MacAvock outlined the motives that are driving broadcasters in different markets, dividing them into two main camps: Greenfield interactive TV markets with no significant popular interactive TV services today (e.g. France, Germany and Spain), and Brownfield markets where services already exist and must not be undermined by HBB (e.g. Italy and the UK). For the Greenfield markets, the big opportunity is a next-generation teletext and access to catch-up TV services beyond the PC.

In both markets, the aim is to deliver a rich experience that harnesses the strength of the broadband return channel and the increasing sophistication of receivers, which can call upon more processing power to render services more quickly and make them easier to use.

EBU has no doubt about the size of the HBB opportunity or the need for the European broadcast industry to make this a shared success. “The linear broadcast industry is about to confront a change that is probably bigger than the move from Black & White to Colour and it will change our paradigm,” MacAvock concluded.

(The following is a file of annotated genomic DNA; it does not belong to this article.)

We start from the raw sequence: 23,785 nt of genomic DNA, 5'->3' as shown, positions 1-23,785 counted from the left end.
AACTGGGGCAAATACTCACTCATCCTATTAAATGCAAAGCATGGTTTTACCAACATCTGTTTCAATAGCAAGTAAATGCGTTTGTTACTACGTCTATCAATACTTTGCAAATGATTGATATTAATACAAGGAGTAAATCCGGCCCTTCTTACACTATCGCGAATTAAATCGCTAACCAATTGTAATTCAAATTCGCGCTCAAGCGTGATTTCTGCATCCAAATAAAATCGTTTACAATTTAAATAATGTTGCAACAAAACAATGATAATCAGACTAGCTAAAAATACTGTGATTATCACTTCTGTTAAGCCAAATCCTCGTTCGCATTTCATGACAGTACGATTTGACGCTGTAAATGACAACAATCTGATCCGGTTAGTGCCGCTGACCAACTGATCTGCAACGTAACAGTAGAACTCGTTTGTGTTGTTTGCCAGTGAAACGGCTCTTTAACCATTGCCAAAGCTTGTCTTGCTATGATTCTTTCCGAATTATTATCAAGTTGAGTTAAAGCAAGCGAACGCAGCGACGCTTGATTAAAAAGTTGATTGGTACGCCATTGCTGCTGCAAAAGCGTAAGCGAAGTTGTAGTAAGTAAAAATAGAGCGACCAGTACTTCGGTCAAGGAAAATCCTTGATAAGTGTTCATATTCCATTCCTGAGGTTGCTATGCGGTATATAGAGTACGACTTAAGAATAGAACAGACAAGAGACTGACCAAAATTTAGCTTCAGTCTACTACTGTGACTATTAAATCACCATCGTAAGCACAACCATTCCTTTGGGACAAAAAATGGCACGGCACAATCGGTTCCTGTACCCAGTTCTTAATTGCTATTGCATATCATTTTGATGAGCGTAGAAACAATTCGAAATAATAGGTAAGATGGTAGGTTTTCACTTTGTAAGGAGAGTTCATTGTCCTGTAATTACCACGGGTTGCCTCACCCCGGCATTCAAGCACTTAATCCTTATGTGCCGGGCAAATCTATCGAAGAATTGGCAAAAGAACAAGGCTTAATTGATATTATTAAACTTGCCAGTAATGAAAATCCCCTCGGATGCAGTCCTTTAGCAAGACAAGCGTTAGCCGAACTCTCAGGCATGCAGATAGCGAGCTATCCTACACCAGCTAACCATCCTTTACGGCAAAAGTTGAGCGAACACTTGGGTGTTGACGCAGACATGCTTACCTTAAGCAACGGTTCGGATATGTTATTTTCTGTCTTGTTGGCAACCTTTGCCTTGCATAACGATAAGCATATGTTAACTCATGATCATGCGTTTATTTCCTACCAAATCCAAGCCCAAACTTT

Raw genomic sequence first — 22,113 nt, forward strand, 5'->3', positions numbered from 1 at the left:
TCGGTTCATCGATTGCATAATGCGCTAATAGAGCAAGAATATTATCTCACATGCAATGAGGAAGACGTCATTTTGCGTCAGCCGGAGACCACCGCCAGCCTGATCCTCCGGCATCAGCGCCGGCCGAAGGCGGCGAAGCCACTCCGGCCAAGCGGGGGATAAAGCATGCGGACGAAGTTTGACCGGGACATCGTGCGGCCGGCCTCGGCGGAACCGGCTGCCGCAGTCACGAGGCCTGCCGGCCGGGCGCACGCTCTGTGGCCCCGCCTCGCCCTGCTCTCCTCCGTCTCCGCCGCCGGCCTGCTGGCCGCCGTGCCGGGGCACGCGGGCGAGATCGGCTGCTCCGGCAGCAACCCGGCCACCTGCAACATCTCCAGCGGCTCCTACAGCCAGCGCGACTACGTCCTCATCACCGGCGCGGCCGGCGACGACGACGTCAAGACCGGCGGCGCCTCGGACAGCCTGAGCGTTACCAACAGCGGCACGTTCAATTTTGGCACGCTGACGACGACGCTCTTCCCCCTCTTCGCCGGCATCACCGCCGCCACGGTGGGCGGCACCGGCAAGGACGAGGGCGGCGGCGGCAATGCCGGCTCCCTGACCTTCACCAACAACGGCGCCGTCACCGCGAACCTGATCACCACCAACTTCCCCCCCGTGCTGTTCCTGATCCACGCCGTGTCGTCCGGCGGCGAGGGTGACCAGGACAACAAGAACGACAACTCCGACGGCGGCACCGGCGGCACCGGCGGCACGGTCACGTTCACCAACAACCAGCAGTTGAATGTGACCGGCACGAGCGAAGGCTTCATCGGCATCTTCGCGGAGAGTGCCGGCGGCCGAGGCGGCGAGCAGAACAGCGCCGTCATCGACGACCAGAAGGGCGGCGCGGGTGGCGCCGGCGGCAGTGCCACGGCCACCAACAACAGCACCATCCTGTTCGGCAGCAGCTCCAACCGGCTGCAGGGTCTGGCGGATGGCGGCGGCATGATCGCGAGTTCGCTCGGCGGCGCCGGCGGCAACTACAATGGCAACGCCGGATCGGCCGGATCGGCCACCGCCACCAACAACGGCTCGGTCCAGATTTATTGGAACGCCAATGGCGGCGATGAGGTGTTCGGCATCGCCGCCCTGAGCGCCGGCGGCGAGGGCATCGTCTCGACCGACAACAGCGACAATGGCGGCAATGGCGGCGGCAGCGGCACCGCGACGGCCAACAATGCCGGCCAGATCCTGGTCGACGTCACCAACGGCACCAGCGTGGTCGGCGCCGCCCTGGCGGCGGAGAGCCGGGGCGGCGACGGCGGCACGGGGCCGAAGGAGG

By John Moulding, Videonet

3D in the Home and Cinema

Source: Sony Professional

ATIS IIF Launches Stereoscopic 3DTV Quality Initiative

The Alliance for Telecommunications Industry Solutions’ (ATIS) IPTV Interoperability Forum (IIF) has recently launched a new work program to address Quality of Service (QoS) and Quality of Experience (QoE) for Stereoscopic 3D IPTV.

Stereoscopic 3D is a rapidly developing area, but further data collection is necessary in order to best understand user perceptions of quality. To this end, the IIF will describe, analyze and recommend multiple quality-related metrics. Potential metrics include: depth maps and depth perception, loss of resolution caused by frame-compatible formats, video synchronization, 3D graphics and closed captioning, ghosting from left-right cross-talk, QoE issues such as 3D fatigue, and more.

Once the information gathering and analyses are complete, the IIF will produce specifications which address areas of applicable QoS and QoE.

Source: ATIS

Raising the Bar on 2D-to-3D Conversion